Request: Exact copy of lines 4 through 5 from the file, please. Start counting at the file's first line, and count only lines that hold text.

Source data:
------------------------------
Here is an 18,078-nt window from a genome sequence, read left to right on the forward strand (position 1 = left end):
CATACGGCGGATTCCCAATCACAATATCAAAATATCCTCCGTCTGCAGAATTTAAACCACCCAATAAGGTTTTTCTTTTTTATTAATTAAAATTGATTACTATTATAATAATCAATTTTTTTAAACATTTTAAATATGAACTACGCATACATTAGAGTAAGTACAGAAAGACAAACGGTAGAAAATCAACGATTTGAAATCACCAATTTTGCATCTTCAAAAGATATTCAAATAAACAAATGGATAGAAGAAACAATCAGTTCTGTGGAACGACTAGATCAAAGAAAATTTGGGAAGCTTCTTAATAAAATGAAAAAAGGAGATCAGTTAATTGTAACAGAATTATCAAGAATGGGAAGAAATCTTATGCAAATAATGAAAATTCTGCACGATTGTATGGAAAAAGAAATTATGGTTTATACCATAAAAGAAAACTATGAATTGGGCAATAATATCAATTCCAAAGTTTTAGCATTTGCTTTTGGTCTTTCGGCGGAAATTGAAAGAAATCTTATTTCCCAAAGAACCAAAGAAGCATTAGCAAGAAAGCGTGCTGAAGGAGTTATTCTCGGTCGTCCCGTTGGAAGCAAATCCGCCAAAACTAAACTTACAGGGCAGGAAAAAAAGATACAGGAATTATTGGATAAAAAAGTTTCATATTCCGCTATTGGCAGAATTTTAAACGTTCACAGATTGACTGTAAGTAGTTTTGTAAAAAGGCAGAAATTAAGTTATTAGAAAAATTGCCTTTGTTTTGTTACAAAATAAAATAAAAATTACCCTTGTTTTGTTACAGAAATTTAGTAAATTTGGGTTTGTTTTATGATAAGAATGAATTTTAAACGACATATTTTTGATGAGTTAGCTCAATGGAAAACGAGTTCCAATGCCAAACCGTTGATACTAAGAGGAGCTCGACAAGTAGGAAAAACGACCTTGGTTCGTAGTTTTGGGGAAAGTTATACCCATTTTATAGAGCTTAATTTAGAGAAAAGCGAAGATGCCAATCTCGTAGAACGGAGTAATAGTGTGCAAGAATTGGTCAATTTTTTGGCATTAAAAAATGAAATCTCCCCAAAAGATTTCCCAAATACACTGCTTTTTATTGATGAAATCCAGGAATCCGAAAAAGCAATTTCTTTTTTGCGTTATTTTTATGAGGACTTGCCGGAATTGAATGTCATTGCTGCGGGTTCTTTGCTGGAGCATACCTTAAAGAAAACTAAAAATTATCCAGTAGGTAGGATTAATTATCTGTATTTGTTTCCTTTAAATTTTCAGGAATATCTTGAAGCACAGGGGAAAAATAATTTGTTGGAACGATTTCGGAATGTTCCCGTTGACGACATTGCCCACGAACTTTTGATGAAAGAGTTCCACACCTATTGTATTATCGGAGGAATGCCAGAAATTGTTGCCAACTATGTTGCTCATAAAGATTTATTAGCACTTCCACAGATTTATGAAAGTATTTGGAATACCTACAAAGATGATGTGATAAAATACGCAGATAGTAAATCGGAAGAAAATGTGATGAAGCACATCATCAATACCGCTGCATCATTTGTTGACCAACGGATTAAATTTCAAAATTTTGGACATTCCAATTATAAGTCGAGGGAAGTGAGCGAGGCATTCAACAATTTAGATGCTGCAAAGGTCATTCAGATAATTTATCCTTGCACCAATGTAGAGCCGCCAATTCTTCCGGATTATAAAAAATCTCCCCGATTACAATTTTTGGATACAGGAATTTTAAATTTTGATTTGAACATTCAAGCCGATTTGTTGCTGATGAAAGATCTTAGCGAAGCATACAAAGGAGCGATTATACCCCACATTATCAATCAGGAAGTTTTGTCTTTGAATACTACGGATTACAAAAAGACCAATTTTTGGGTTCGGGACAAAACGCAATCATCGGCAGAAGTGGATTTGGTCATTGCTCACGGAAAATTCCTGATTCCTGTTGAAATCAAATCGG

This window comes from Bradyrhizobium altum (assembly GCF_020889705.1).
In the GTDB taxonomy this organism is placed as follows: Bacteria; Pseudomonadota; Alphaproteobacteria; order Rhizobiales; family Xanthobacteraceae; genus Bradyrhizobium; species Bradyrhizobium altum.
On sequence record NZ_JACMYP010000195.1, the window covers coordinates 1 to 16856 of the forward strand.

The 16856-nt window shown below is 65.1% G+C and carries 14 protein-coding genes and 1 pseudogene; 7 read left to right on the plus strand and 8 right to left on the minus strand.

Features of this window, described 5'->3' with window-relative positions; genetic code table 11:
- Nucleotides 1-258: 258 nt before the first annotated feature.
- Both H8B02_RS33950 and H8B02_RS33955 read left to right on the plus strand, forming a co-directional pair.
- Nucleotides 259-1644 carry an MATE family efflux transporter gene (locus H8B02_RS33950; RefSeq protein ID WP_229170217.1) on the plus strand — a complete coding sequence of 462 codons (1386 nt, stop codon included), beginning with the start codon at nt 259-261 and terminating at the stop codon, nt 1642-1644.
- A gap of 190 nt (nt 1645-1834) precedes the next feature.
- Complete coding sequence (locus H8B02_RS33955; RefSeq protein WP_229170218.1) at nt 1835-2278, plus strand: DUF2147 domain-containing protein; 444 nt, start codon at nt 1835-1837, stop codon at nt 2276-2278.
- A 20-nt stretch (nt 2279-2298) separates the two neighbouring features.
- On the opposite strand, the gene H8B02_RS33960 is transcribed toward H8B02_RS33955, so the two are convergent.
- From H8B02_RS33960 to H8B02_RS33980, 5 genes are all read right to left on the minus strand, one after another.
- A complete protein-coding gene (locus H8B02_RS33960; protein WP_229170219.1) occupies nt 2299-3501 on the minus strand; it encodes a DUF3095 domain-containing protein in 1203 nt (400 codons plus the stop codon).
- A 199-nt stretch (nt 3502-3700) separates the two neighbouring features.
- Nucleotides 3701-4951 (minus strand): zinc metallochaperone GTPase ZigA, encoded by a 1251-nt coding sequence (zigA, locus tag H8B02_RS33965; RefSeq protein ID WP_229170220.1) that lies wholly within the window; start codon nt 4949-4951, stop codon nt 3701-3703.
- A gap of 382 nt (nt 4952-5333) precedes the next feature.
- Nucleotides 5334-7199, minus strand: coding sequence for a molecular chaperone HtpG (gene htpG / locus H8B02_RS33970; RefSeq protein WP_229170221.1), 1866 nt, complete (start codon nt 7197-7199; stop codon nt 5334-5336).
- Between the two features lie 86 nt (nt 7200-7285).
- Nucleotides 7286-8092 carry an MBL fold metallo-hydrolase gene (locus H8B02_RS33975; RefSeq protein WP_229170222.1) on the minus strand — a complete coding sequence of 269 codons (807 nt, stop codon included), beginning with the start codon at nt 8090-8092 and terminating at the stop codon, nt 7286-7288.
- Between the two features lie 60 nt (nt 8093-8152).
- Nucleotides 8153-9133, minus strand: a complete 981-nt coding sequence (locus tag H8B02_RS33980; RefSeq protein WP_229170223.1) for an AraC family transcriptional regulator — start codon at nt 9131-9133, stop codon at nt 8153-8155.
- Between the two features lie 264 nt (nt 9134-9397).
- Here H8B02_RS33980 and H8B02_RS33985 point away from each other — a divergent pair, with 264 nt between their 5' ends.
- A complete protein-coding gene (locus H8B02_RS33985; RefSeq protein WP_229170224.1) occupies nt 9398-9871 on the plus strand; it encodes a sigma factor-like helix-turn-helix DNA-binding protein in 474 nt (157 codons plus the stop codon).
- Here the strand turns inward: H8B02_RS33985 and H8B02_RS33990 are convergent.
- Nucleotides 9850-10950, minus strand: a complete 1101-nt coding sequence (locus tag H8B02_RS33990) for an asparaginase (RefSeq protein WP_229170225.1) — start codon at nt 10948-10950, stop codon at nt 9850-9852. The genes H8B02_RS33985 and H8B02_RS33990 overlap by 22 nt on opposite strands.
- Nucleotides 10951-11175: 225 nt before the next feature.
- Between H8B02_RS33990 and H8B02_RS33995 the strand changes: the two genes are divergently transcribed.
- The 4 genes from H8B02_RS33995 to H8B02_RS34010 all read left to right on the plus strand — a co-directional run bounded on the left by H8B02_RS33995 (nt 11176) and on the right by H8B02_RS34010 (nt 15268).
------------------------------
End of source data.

In the GTDB taxonomy this organism is placed as follows: Bacteria; Pseudomonadota; Alphaproteobacteria; order Rhizobiales; family Xanthobacteraceae; genus Bradyrhizobium; species Bradyrhizobium altum.
On sequence record NZ_JACMYP010000195.1, the window covers coordinates 1 to 16856 of the forward strand.